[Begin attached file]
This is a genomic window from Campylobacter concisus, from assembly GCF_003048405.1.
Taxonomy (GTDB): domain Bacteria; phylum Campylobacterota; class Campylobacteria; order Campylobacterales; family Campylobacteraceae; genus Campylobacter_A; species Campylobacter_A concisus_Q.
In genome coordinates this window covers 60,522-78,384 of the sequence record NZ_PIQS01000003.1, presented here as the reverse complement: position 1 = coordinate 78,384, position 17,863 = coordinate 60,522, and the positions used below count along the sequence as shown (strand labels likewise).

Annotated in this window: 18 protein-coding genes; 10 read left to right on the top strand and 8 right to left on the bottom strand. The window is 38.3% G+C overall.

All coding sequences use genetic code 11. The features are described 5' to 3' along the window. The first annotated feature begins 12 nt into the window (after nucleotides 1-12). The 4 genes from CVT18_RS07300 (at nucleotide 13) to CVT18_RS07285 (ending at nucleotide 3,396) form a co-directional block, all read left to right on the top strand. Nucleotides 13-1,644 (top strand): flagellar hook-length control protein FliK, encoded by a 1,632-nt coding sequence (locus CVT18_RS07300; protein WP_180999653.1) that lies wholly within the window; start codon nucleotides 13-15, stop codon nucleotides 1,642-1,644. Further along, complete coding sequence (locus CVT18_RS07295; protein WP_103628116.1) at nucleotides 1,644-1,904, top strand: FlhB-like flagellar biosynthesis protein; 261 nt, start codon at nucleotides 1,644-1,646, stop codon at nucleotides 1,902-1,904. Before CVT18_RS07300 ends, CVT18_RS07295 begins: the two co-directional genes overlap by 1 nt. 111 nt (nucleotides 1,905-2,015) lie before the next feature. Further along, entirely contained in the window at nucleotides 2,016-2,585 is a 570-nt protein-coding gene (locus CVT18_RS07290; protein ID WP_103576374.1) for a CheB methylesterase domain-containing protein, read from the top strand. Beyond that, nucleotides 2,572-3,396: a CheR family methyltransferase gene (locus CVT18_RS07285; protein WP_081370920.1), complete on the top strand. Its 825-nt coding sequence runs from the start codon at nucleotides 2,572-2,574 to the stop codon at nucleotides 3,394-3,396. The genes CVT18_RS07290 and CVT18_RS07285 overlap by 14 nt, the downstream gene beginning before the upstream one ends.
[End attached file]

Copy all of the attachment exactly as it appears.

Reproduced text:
This is a genomic window from Campylobacter concisus, from assembly GCF_003048405.1.
Taxonomy (GTDB): domain Bacteria; phylum Campylobacterota; class Campylobacteria; order Campylobacterales; family Campylobacteraceae; genus Campylobacter_A; species Campylobacter_A concisus_Q.
In genome coordinates this window covers 60,522-78,384 of the sequence record NZ_PIQS01000003.1, presented here as the reverse complement: position 1 = coordinate 78,384, position 17,863 = coordinate 60,522, and the positions used below count along the sequence as shown (strand labels likewise).

Annotated in this window: 18 protein-coding genes; 10 read left to right on the top strand and 8 right to left on the bottom strand. The window is 38.3% G+C overall.

All coding sequences use genetic code 11. The features are described 5' to 3' along the window. The first annotated feature begins 12 nt into the window (after nucleotides 1-12). The 4 genes from CVT18_RS07300 (at nucleotide 13) to CVT18_RS07285 (ending at nucleotide 3,396) form a co-directional block, all read left to right on the top strand. Nucleotides 13-1,644 (top strand): flagellar hook-length control protein FliK, encoded by a 1,632-nt coding sequence (locus CVT18_RS07300; protein WP_180999653.1) that lies wholly within the window; start codon nucleotides 13-15, stop codon nucleotides 1,642-1,644. Further along, complete coding sequence (locus CVT18_RS07295; protein WP_103628116.1) at nucleotides 1,644-1,904, top strand: FlhB-like flagellar biosynthesis protein; 261 nt, start codon at nucleotides 1,644-1,646, stop codon at nucleotides 1,902-1,904. Before CVT18_RS07300 ends, CVT18_RS07295 begins: the two co-directional genes overlap by 1 nt. 111 nt (nucleotides 1,905-2,015) lie before the next feature. Further along, entirely contained in the window at nucleotides 2,016-2,585 is a 570-nt protein-coding gene (locus CVT18_RS07290; protein ID WP_103576374.1) for a CheB methylesterase domain-containing protein, read from the top strand. Beyond that, nucleotides 2,572-3,396: a CheR family methyltransferase gene (locus CVT18_RS07285; protein WP_081370920.1), complete on the top strand. Its 825-nt coding sequence runs from the start codon at nucleotides 2,572-2,574 to the stop codon at nucleotides 3,394-3,396. The genes CVT18_RS07290 and CVT18_RS07285 overlap by 14 nt, the downstream gene beginning before the upstream one ends.